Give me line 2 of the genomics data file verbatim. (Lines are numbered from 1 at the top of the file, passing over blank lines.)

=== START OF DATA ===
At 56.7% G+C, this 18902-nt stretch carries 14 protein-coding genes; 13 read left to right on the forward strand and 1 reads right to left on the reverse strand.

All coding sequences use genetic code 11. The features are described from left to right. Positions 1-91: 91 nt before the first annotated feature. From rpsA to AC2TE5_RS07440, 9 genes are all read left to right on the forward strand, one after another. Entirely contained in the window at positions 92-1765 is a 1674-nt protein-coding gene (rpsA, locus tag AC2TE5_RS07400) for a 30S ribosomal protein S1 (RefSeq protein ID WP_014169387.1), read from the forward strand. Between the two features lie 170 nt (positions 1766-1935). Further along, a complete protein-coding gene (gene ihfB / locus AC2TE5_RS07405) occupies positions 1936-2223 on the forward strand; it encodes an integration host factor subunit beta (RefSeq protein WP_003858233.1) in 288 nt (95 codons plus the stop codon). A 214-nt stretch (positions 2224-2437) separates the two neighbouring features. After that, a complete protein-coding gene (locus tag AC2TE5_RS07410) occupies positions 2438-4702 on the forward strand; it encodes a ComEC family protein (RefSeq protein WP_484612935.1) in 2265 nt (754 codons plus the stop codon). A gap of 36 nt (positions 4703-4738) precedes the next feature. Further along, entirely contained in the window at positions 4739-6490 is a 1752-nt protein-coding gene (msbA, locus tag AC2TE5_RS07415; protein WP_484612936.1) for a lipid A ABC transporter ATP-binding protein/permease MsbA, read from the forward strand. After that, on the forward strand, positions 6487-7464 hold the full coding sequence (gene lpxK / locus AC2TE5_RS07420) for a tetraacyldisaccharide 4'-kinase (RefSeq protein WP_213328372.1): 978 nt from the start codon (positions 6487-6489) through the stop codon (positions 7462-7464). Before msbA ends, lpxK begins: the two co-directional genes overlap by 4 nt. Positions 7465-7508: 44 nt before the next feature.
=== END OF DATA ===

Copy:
All coding sequences use genetic code 11. The features are described from left to right. Positions 1-91: 91 nt before the first annotated feature. From rpsA to AC2TE5_RS07440, 9 genes are all read left to right on the forward strand, one after another. Entirely contained in the window at positions 92-1765 is a 1674-nt protein-coding gene (rpsA, locus tag AC2TE5_RS07400) for a 30S ribosomal protein S1 (RefSeq protein ID WP_014169387.1), read from the forward strand. Between the two features lie 170 nt (positions 1766-1935). Further along, a complete protein-coding gene (gene ihfB / locus AC2TE5_RS07405) occupies positions 1936-2223 on the forward strand; it encodes an integration host factor subunit beta (RefSeq protein WP_003858233.1) in 288 nt (95 codons plus the stop codon). A 214-nt stretch (positions 2224-2437) separates the two neighbouring features. After that, a complete protein-coding gene (locus tag AC2TE5_RS07410) occupies positions 2438-4702 on the forward strand; it encodes a ComEC family protein (RefSeq protein WP_484612935.1) in 2265 nt (754 codons plus the stop codon). A gap of 36 nt (positions 4703-4738) precedes the next feature. Further along, entirely contained in the window at positions 4739-6490 is a 1752-nt protein-coding gene (msbA, locus tag AC2TE5_RS07415; protein WP_484612936.1) for a lipid A ABC transporter ATP-binding protein/permease MsbA, read from the forward strand. After that, on the forward strand, positions 6487-7464 hold the full coding sequence (gene lpxK / locus AC2TE5_RS07420) for a tetraacyldisaccharide 4'-kinase (RefSeq protein WP_213328372.1): 978 nt from the start codon (positions 6487-6489) through the stop codon (positions 7462-7464). Before msbA ends, lpxK begins: the two co-directional genes overlap by 4 nt. Positions 7465-7508: 44 nt before the next feature.